“By now it seems beyond serious doubt that George Bush and company committed numerous war crimes,” Velvel wrote. “It is evident that if these things can be done, then there is an end of law where the truly wealthy and powerful are concerned. Whether it is Al Capone or Dick Cheney, the filthy rich or obscenely powerful will have it in their power to do the most awful things yet escape the law by using contributions or power to obtain immunity from preexisting law and to buy the opinions of immoral lawyers. That is the moral and philosophical basis why these things can’t be permitted,” Velvel said.

Velvel is dean of the Massachusetts School of Law at Andover, founded in 1988 for the express purpose of providing a quality, affordable legal education to minority students, immigrants and students from low-income backgrounds who would otherwise not be able to afford law school. Tuition at the school is only about half that charged by other New England area law schools. Velvel has been honored for his contributions to legal education reform by the National Law Journal and has also received a number of awards from the book publishing industry for his essays.

Sherwood Ross

Source: RINF News

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U.S. carrying out “targeted killings”

Media reports recently exposed efforts by the Bush administration to create a CIA “assassination squad” so secret that former Vice President Dick Cheney ordered the agency to keep Congress in the dark about it. The Wall Street Journal called it a secret plan to “capture or kill al Qaida operatives”; on Thursday, the Washington Post said the program was about to be activated when CIA director Leon Panetta pulled the plug.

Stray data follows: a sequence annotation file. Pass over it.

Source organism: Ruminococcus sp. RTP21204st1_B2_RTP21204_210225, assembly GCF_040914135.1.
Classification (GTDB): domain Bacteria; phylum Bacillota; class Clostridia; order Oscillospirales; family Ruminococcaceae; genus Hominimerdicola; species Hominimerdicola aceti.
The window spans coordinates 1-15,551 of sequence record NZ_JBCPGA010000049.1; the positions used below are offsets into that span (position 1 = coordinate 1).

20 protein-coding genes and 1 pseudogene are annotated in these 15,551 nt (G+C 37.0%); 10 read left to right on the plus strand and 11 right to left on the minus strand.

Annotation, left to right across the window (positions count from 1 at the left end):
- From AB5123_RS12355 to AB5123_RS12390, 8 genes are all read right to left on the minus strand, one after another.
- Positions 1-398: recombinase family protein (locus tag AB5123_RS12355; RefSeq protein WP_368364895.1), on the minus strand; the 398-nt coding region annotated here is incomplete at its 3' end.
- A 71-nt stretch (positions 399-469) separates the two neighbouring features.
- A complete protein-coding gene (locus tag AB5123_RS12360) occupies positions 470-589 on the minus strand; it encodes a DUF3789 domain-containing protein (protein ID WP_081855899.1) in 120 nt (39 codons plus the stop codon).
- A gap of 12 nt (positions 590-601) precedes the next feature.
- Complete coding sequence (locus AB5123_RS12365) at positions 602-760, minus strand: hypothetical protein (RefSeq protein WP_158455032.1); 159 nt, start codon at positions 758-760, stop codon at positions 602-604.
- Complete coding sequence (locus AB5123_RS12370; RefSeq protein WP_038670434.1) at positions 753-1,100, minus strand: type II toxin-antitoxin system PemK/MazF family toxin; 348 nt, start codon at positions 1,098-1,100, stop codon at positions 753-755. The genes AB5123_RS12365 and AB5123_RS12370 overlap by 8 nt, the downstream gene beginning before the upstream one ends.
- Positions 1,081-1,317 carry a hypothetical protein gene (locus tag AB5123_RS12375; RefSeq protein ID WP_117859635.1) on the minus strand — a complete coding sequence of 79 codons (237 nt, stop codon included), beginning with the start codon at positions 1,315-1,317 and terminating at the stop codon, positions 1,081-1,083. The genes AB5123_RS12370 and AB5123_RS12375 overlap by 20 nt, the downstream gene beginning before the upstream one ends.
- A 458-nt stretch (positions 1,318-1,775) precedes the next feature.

But the blaring headlines, and the buzz in the blogosphere, are not just due to more evidence of the ex-veep’s addiction to executive power and behind-the-scenes machinations. It’s that word “assassinate.” Most observers assume that assassination is specifically proscribed by U.S. policy. Except it isn’t, exactly, and while the secret CIA assassination program canceled by Panetta may never have claimed a victim, the U.S. is already carrying out actions that look nearly exactly like assassinations, and doing so within the guidelines of domestic and international law. The United States has had plenty of legal latitude to carry out targeted killings during the so-called war on terror — and has been exercising that option vigorously for the past eight years.

The United States, in fact, has been targeting and eliminating specific al-Qaida and Taliban operatives ever since Congress authorized the use of force against them in September 2001. Just the other day, what were probably unmanned CIA drones killed 43 militants in Pakistan as part of the still unsuccessful effort to assassinate just one man, Taliban leader Baitullah Mehsud.

Early last year, Salon reported from the Middle East on targeted killings carried out by the U.S. Air Force in Iraq and Afghanistan. That article explored the sometimes-excruciating process, assisted by military attorneys, of trying to decide who could be killed from the air and under what circumstances, while simultaneously trying not to kill innocent civilians. The military officials at the installation Salon visited were definitely engaged in targeted killing — yet they objected to the use of the term “targeted killing,” much less “assassination.”